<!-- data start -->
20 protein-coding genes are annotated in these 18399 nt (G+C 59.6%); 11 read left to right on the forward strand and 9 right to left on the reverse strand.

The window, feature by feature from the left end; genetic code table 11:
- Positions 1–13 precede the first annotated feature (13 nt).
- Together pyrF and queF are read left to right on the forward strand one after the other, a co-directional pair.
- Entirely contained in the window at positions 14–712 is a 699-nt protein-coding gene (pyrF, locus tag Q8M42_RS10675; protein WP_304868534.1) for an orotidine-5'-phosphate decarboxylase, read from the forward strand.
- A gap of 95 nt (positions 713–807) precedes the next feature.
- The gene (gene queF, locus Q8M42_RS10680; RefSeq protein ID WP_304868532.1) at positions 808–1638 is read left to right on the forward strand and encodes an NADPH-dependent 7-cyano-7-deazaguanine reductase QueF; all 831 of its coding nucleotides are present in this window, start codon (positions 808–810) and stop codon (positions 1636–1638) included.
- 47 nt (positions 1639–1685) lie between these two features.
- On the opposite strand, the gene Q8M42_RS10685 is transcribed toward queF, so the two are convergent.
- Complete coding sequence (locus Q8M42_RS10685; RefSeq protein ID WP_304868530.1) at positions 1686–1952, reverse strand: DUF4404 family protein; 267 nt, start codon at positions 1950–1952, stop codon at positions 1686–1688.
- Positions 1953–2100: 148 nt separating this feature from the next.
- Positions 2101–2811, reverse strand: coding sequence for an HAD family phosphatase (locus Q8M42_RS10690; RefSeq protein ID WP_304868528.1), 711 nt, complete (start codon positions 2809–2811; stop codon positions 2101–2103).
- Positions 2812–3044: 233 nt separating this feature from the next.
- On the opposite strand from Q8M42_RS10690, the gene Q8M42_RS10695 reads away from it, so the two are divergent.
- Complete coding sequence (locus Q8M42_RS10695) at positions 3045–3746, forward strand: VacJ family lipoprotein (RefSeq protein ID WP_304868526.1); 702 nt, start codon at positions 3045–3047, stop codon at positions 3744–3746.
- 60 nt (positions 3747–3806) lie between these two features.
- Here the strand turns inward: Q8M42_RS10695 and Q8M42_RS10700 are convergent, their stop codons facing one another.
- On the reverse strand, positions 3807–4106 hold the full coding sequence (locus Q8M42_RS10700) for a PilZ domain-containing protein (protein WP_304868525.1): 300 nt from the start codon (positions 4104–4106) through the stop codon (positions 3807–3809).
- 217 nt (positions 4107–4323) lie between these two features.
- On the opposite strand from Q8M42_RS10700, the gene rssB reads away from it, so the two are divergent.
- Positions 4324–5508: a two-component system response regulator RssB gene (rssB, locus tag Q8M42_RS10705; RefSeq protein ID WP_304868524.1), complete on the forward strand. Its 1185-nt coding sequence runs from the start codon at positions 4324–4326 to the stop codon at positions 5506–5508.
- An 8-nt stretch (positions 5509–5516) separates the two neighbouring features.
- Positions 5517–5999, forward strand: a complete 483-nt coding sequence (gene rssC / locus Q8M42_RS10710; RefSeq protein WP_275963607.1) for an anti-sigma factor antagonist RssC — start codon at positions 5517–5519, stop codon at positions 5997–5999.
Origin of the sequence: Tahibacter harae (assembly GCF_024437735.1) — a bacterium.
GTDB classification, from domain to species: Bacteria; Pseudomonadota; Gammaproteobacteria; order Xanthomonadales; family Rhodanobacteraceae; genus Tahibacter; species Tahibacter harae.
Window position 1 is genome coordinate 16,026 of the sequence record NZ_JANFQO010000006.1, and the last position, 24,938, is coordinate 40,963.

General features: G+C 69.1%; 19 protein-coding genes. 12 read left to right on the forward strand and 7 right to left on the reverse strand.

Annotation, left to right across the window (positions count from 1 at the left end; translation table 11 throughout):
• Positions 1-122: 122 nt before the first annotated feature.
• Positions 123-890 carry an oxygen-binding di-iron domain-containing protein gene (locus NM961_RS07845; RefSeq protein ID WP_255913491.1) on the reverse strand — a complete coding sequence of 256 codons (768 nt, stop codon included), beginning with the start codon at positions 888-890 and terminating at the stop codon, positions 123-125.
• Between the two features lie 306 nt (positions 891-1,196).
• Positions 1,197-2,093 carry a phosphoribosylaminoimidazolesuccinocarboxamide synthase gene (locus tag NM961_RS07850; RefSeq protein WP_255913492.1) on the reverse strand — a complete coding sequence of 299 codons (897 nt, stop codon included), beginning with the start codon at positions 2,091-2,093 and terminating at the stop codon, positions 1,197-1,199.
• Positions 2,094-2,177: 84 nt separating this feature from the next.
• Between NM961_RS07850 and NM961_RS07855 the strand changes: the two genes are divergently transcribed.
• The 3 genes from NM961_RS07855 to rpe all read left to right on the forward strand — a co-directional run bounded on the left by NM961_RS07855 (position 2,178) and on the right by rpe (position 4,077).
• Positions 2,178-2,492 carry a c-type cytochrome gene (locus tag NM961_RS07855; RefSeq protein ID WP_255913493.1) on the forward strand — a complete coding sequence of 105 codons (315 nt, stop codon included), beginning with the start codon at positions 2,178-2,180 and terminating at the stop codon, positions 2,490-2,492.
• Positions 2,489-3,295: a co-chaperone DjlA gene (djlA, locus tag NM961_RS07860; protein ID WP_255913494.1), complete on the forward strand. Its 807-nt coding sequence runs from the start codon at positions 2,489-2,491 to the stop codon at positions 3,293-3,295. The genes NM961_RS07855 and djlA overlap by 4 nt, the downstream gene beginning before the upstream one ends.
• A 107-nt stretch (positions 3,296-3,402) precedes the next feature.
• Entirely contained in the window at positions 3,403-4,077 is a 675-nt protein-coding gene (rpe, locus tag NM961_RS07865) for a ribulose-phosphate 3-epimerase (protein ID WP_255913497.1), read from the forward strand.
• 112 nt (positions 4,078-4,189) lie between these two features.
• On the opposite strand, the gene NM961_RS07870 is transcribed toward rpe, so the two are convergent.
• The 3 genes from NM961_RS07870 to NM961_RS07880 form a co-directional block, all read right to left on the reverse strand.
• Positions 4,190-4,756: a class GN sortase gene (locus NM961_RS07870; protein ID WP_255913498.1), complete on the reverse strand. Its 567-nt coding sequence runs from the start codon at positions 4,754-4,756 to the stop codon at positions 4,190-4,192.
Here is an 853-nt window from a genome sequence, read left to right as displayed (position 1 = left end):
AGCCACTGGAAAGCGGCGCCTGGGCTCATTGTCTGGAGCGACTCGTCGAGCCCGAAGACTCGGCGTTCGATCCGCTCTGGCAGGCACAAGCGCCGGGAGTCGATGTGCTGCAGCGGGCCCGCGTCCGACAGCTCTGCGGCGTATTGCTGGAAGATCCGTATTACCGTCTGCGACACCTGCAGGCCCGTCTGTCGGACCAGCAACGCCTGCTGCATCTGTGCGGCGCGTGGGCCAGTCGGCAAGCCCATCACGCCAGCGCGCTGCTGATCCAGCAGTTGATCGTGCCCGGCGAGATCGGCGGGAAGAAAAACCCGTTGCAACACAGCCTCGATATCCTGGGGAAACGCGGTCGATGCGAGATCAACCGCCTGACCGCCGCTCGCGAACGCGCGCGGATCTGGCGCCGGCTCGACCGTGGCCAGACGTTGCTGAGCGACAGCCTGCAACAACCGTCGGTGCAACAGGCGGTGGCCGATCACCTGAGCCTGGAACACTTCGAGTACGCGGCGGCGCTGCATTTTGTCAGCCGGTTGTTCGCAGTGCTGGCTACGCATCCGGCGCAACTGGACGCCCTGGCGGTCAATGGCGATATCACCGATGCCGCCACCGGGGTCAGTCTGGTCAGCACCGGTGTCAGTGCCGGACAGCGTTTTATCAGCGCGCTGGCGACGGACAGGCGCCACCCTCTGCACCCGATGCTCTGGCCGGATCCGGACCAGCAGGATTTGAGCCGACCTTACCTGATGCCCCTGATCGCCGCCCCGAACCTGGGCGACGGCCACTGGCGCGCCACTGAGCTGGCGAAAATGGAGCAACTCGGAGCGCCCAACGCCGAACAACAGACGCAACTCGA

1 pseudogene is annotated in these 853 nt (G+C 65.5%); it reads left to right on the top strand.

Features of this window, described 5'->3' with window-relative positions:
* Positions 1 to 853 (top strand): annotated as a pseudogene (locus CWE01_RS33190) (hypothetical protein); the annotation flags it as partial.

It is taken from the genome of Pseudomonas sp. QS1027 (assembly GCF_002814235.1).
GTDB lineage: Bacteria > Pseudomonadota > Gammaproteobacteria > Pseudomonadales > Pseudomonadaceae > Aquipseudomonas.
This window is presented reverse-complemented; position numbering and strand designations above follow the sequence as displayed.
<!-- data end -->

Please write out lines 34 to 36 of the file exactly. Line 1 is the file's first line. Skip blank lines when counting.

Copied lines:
• Between NM961_RS07850 and NM961_RS07855 the strand changes: the two genes are divergently transcribed.
• The 3 genes from NM961_RS07855 to rpe all read left to right on the forward strand — a co-directional run bounded on the left by NM961_RS07855 (position 2,178) and on the right by rpe (position 4,077).
• Positions 2,178-2,492 carry a c-type cytochrome gene (locus tag NM961_RS07855; RefSeq protein ID WP_255913493.1) on the forward strand — a complete coding sequence of 105 codons (315 nt, stop codon included), beginning with the start codon at positions 2,178-2,180 and terminating at the stop codon, positions 2,490-2,492.